Q&A: Drew Bavaro, Bentley Recruit

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Drew Bavaro grew up playing hockey in Florida. His older brother went to Brooks school, and Bavaro decided to follow him to New England prep hockey. The 17-year-old recently committed to Bentley, where he will matriculate in 2020. The defenseman recently won the Small School championship.

Neutral Zone Prep chatted with Bavaro about his experience playing in Florida, how he ended up at Lawrence Academy, ho it helped his development and more.

NZ: How and when did you start playing hockey?

DB: I started playing hockey when I was about three when my family and I moved to Florida. I really fell in love with the game after I watched my older brother play when I was at a young age.

NZ: What’s your earliest memory from playing hockey?

DB: Definitely the first time skating with my brother. When you’re that young and you see someone that can actually skate, you think he’s the best player in the world.

NZ: What was your youth hockey experience like in Florida?

DB: Florida, believe it or not has produced some really good players so I was lucky enough to play with older kids that would eventually play DI, or major junior, and one that’s actually in the NHL now. Our coaches both played at Northeastern so they knew what it took to get to the next level and they pushed us really hard.

NZ: How did you end up at Lawrence?

DB: I was actually never even looking at Lawrence but the school I was at before, Cardigan Mountain School, had a really good relationship with them. My brother played at Brooks school so for me and my parents, we always figured I’d just go there. When acceptance letters came out, financially Brooks just wasn’t the right place for me but what I didn’t know was that going to Lawrence would end up being the best thing to ever happen to me.

NZ: How has playing there helped your game develop?

DB: Our school and coach [Robbie] Barker really pride themselves on their kids. The way you change, not only as a player but a person, is really top of the list in their eyes. In the hockey sense, coach wants our practices to be as college-like as possible to get us ready for the next level. So day in and day out you are battling for a spot and when you have kids that want it just as much as you do, you can’t take a day off and that really pays off. Although that is really easy for me to say, there’s no denying coach knows what he’s doing. If you look in the past three years, I think we have 10 or 11 kids going DI and that really shows how much we develop players to their full potential.

NZ: Take us through the NCAA recruitment process. What other schools were you talking to and where did you visit?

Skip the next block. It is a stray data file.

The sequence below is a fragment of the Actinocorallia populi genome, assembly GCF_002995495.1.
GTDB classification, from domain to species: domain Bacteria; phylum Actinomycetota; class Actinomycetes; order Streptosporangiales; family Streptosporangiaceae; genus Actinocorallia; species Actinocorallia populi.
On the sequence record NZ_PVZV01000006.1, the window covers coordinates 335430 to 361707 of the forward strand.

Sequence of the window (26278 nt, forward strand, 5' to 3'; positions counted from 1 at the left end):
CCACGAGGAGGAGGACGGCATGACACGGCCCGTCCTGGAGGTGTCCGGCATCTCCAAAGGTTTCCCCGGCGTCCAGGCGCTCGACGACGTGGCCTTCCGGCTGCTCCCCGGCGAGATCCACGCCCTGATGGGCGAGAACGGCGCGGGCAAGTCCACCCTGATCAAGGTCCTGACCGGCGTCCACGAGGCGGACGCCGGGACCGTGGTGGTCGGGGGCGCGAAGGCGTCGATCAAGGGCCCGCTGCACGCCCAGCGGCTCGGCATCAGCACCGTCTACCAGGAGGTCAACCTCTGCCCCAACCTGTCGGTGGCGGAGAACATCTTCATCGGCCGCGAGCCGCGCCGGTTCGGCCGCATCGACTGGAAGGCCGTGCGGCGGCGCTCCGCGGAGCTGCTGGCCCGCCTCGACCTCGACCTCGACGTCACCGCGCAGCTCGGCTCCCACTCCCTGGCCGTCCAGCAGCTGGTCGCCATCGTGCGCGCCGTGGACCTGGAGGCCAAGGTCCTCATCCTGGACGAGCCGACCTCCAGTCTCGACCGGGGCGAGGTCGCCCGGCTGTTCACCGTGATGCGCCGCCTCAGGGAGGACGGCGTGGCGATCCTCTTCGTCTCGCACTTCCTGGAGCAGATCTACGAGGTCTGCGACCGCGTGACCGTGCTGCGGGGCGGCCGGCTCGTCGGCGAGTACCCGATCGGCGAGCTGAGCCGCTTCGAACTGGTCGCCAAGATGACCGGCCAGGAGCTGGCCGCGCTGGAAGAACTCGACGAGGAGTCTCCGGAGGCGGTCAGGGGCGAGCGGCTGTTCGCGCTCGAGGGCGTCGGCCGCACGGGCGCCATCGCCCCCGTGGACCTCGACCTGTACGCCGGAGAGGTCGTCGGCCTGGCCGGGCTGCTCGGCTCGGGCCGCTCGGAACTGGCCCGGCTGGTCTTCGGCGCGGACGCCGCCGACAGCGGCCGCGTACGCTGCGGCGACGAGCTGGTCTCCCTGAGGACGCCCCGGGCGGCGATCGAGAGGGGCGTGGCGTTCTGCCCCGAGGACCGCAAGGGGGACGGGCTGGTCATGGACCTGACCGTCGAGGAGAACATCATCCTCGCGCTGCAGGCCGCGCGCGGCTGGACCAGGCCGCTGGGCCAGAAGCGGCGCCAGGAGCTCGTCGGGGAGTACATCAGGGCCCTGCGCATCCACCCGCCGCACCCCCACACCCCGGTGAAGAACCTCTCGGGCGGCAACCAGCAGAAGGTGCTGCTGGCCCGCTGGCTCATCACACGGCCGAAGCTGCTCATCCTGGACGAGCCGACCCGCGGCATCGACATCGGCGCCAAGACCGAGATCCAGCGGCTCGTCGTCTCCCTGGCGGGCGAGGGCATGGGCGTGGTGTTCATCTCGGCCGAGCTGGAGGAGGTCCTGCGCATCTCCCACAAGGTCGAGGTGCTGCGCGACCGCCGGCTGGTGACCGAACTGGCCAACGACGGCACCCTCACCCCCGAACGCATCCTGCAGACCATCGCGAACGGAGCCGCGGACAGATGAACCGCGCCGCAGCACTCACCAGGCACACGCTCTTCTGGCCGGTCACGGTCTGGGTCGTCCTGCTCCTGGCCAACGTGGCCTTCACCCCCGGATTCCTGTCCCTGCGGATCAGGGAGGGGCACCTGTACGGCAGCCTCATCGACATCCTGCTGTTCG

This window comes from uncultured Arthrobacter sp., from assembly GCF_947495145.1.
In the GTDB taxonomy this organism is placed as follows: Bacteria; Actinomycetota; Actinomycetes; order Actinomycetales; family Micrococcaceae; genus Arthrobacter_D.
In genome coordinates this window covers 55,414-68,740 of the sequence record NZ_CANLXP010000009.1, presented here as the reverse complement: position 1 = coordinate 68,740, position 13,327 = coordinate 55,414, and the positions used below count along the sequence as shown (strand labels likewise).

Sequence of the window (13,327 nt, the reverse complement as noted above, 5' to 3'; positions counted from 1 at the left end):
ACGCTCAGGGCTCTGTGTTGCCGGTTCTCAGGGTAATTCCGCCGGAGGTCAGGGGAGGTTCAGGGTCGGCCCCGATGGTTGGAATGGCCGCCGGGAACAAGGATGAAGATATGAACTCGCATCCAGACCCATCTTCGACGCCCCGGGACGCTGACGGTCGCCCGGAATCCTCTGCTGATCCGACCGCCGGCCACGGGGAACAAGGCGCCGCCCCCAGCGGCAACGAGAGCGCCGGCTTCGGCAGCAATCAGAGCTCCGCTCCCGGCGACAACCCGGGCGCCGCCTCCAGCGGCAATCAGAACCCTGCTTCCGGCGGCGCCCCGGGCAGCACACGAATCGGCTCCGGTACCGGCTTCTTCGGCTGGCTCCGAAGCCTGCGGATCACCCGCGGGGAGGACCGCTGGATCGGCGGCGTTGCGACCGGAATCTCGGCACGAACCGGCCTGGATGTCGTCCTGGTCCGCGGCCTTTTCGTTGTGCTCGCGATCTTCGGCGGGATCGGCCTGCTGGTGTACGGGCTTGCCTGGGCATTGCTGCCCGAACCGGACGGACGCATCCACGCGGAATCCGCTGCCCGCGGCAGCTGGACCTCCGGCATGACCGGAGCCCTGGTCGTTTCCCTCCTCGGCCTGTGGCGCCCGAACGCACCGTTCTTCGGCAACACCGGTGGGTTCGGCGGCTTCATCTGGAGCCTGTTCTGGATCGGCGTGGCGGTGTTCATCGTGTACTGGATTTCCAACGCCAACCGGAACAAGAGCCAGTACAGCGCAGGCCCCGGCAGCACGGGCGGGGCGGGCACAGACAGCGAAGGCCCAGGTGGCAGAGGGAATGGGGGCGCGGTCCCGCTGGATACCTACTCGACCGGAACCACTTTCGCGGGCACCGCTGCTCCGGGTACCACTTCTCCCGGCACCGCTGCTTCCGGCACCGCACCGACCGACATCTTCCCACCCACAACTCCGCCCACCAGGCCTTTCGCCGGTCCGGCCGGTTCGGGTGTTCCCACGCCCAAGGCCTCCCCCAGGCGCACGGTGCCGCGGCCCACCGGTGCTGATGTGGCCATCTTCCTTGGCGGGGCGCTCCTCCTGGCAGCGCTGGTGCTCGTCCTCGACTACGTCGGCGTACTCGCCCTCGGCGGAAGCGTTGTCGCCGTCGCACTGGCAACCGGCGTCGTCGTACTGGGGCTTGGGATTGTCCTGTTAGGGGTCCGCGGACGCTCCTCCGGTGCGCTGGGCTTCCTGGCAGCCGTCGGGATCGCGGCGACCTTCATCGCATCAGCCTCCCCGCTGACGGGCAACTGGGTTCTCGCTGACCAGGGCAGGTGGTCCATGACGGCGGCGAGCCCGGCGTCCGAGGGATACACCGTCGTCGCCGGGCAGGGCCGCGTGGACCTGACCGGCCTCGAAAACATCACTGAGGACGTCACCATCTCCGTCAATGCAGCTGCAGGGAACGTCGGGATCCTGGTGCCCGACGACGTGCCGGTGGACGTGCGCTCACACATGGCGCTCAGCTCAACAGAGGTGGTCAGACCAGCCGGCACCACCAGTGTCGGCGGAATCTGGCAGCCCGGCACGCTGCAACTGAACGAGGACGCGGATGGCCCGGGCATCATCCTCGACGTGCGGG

DB: My process was awesome at times, and like most people there were times when it seemed like nothing was going on. I toured a couple schools like UConn, UMass and Sacred Heart and also talked to some ECAC schools.

NZ: What made you decide to commit to Bentley? What went into that decision for you and your family to know it was the right place? 

DB: Choosing Bentley for my parents and I was a no brainer. In our family, education and hockey go hand-in-hand, so it was really important that I would be set up for the future. And between the coaches, the new rink, the way the hockey program is trending there and the business school, Bentley had it all.

NZ: What’s the strangest thing you’ve seen while playing hockey?

DB: It has to be, one of my buddies when I was younger could switch from lefty to righty without missing a beat so that was pretty wild.

NZ: What’s the best piece of advice anyone’s given you in hockey?

DB: The best piece of advice I got was definitely control what you can control and the surrounding things will take care of themselves.

NZ: What are your best on-ice skills?

DB: I’m a good skater that has good size and is good with the puck. I can also play in all situations with an active stick.

NZ: What aspect of your game are you working on improving the most?

DB: The one aspect I’m trying to improve on is being more physical and playing the body in my own zone more. Using my size to my advantage and being hard to play against.

NZ: Is there a professional player you model your game after?

DB: I wouldn’t say I model my game after anybody but I like to watch young players like [Charlie] McAvoy.

NZ: Who’s been the biggest influence in your hockey career?

DB: I’ve had a lot of big influences in my career like my mom, who has been through everything with me and always had my back, and my dad. Also recently the people I got really close with at Lawrence like Craig Needham and Jack Cameron and obviously coach Barker. The biggest though would have to be my brother. He was really hard on me at an early age but it was all out of love. He was the first to tell me when I was doing well but also the first in my ear when I was throwing things away. He plays at Sacred Heart, so obviously he knew what it takes to reach the goals we grew up dreaming about and he was always there to help me.

NZ: What’s the toughest challenge you’ve faced in hockey?

DB: The toughest challenge I faced during hockey was for sure when I was in eighth grade still in Florida. Hockey really wasn’t going well because of how hard it was to develop after everyone moves up north. I was about done with hockey but then was lucky enough to go to Cardigan Mountain School, which helped my career dramatically.

NZ: What’s the toughest challenge you’ve faced in life?

DB: The toughest challenge I faced in my life was moving away from home when I was 14. It was obviously really hard not being with my family all the time but it really helped me mature and have experiences that most people just don’t get to have.


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